NASA's Cassini imaging scientists processed this view of Saturn's moon Dione, taken during a close flyby on June 16, 2015. (NASA/JPL-Caltech/Space Science Institute)
NASA's Cassini imaging scientists processed this view of Saturn's moon Dione, taken during a close flyby on June 16, 2015. (NASA/JPL-Caltech/Space Science Institute)

NASA's Cassini spacecraft is doing great science, making important observations of the planet Saturn as it orbits. But it's also taking amazing photos, and this might be the best yet.

[NASA’s Cassini catches sunlight glinting off the oceans of Saturn’s moon]

Saturn looms in the background, with its moon Dione positioned perfectly for its host planet's rings to make it into the shot. Saturn's rings are the most impressive in the solar system. While they're only about 3,200 feet thick at most, they span 175,000 miles in width, which is 1/3 the distance from the Earth to the moon. The rings are made of particles that vary from the size of a speck of dust to the bulk of mountains, and are mostly made of water and ice with some rocky material in the mix.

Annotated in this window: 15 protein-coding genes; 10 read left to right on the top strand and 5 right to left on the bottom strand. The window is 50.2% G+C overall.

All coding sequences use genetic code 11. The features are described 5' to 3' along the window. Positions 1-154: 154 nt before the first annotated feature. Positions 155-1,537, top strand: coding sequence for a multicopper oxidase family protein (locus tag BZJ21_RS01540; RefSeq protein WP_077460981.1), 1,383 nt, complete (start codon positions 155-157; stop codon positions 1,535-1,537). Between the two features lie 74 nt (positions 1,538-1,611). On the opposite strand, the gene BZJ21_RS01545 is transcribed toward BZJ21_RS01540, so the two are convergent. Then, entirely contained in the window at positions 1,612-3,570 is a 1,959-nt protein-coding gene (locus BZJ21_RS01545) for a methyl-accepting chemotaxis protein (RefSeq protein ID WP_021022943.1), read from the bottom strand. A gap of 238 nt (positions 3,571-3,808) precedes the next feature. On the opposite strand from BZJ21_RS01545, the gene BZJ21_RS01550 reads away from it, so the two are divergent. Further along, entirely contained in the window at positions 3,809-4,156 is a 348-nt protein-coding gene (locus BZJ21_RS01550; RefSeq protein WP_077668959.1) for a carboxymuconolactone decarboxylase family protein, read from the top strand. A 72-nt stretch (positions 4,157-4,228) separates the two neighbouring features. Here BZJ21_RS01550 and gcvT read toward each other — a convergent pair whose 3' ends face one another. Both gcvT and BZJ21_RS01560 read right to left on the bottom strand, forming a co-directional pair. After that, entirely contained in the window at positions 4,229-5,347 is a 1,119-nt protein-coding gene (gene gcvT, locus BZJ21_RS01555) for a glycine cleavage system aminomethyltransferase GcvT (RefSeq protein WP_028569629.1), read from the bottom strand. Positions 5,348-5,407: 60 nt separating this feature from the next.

In the upper right corner, the moon Enceladus appears as a bright dot perched atop the rings.

(NASA/JPL-Caltech/Space Science Institute)
Dione and Saturn's rings. (NASA/JPL-Caltech/Space Science Institute)

The June 16 photos were taken during a breathtakingly close flyby with Dione. The spacecraft came within just 321 miles of the moon's surface.

In August, Cassini will pass even closer to Dione -- just 295 miles from the surface -- during its last planned flyby.

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